I write this on the day that Chris Cornell died at the age of 52. This is a homage to one of the most pivotal albums of our generation.
"Times are gone for honest men"
‘Black Hole Sun’
Released in March 1994, Superunknown went on to sell over five million copies. It defined a new period of post-grunge, and caught the band at their very best. With the hype surrounding the Seattle scene in overdrive, the group began to redefine our expectations for rock music, by making music that worked on multiple levels, incorporating, different tempos, styles, and with Cornell, a variety of octave ranges with his beastly howling. For those growing up with Superunknown, it also acted as a transition record, from the manic and wild antics of grunge music, into mature and darker pallets.
At first Superunknown comes across as a desperate, bleak record with what sounds like a very troubled Cornell. Throughout the LP’s tracks there are two versions of the singer; a somber, stoic singer-songwriter, and the harking screaming Cornell that appears to counterbalance normality. It’s as if the demonic version of Chris Cornell is trying to break out from the inside. As the songs crescendo with wailing guitar solos, then rip apart the dead, grunge-sounding riffs, it signals the moment for the inner Cornell to let rip. And without this duality, Superunknown would be nothing. Light and darkness, living together within an unknown template.
The LP plays on heavy riffs, tight rhythms, and melancholy. Like a Led Zeppelin fallen on hard times. Tracks that stick in your psyche, like a troubled memory. On reflection, acknowledging Cornell’s troubled youth, drug abuse issues - and suicide - Superunknown can start to feel like tortured, haunting, journey. Its somberness takes you back the first time you first heard that record (that is if you fall into the Generation X category.) Whereas the likes of Nirvana and Mudhoney appealed to the angst-ridden teenage youth, Soundgarden came across more earnest and mature. Nirvana were great – but there was no deeper narrative within the scattergun style of songwriting. The perils of teenage youth were subtly addressed in the emotionally charged music and pain-stricken lyrics of the Superunknown. Throughout the record, Soundgarden’s riffs crash over into each other, as Chris Cornell paints a narrative that was indicative of the 90s, in which, as teenagers, we asked ourselves where our place was in the world. MTV depicted this chic world of glamour and depravity, but like most of us, Cornell didn’t see that. For those without direction, it was a desolate world. And this is why Superunknown spoke to so many teenagers at the time. As Pitchfork described it, Superunknown was that “rare arena-rock album that makes just as much sense in blacked-out bedroom.”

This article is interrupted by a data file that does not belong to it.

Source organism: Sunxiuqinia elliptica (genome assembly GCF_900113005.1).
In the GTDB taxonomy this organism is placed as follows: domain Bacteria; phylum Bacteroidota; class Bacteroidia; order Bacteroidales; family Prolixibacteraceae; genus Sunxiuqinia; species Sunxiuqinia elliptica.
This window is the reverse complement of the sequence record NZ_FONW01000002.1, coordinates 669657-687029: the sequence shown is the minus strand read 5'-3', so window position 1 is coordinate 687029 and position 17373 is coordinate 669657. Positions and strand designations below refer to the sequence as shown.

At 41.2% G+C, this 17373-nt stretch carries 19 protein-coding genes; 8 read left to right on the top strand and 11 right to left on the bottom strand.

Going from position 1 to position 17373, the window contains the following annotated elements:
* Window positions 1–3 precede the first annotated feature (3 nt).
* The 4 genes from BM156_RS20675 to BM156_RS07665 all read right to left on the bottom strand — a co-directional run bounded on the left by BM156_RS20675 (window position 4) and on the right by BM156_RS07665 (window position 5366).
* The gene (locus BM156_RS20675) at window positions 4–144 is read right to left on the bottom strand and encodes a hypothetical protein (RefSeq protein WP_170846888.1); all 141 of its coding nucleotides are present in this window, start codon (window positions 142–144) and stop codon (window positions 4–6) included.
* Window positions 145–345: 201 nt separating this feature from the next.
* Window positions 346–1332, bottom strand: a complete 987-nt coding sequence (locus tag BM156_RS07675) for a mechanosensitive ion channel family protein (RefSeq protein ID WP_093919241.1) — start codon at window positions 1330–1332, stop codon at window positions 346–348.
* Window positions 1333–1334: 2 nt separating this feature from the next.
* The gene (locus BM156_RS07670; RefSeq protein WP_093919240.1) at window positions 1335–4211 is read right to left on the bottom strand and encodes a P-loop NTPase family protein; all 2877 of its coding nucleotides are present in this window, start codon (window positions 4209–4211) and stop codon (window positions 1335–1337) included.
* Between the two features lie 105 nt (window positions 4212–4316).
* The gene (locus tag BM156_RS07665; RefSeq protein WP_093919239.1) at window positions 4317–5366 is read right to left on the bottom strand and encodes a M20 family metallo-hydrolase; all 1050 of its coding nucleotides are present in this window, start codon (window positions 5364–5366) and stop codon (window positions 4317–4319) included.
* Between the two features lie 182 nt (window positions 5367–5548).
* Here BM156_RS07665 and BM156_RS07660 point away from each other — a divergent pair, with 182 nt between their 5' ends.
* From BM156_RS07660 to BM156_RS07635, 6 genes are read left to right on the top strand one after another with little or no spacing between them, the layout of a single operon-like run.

One of the common misperceptions is that Superknown is an album about drugs. It isn’t. It’s actually about hope. “I don't have any heroin songs,” Cornell stated in a Rolling Stone interview. It’s still hard to take in. There is a Superknown that steals your mind and your soul; a Black Hole Sun that comes to wash away the rain; and ‘Let Me Drown’, in which Cornell beckons you “Let it go / And drown me in you”. In reality, a lot of these reflections are dealing with the self. It’s about a place and time. And where the album points towards places of dark imagery and misanthropy, there lies, in between the lines, places of hope and beauty. ‘The Day I Tried to Live’, a dark, anthemic teenage roll call - which finds Cornell at his best - is actually a song about trying to turn things around; ‘Spoonman’ is an ode to a local street artist who loved to perform with cutlery (and not about heroin); and ‘Felt like a Suicide’, is a tribute to a bird the band had found dying outside the studio. “She lived like a murder but she died / Just like suicide."
Superunknown always had a special place in my record collection, and even more so now. It was a record that grew with me, and allowed myself to drown within it. Cornell commands you every step of the way, opens himself up, and shares his pain with you. “Drown you in me”, he beckons on the album’s opener. The songs take on psychedelic tropes the more you listen to them – no more so than ‘Black Hole Sun’, the album’s high point. The reverbed guitars paint an apocalyptic, world of despair. It’s a song full of angst, and drama. But beyond the minor chords, and screeching guitar solos, it’s a picture, painting of psychedelic weirdness. It is Soundgarden’s ‘Lucy In The Sky With Diamonds’, built around a phrase Cornell misheard on the weather channel.
Here is a record that becomes about the human-self with every listen. “A lot of Superunknown seems to me to be about life, not death,” stated guitarist Kim Thayil. It can take your ears a while to retrain themselves, but soon you start to hear the optimism lying within this pure record. Embellish yourself. Let yourself drown in Cornell’s hunger. Dive into the Superknown – let it steal your mind. Your soul. I did. I wonder what it will tell me in ten years time as I allow myself to fall even further into the record’s great depths.
“Words you say, never seem / To live up to the ones inside your head / The lives we make never seem / To ever get us anywhere but dead.”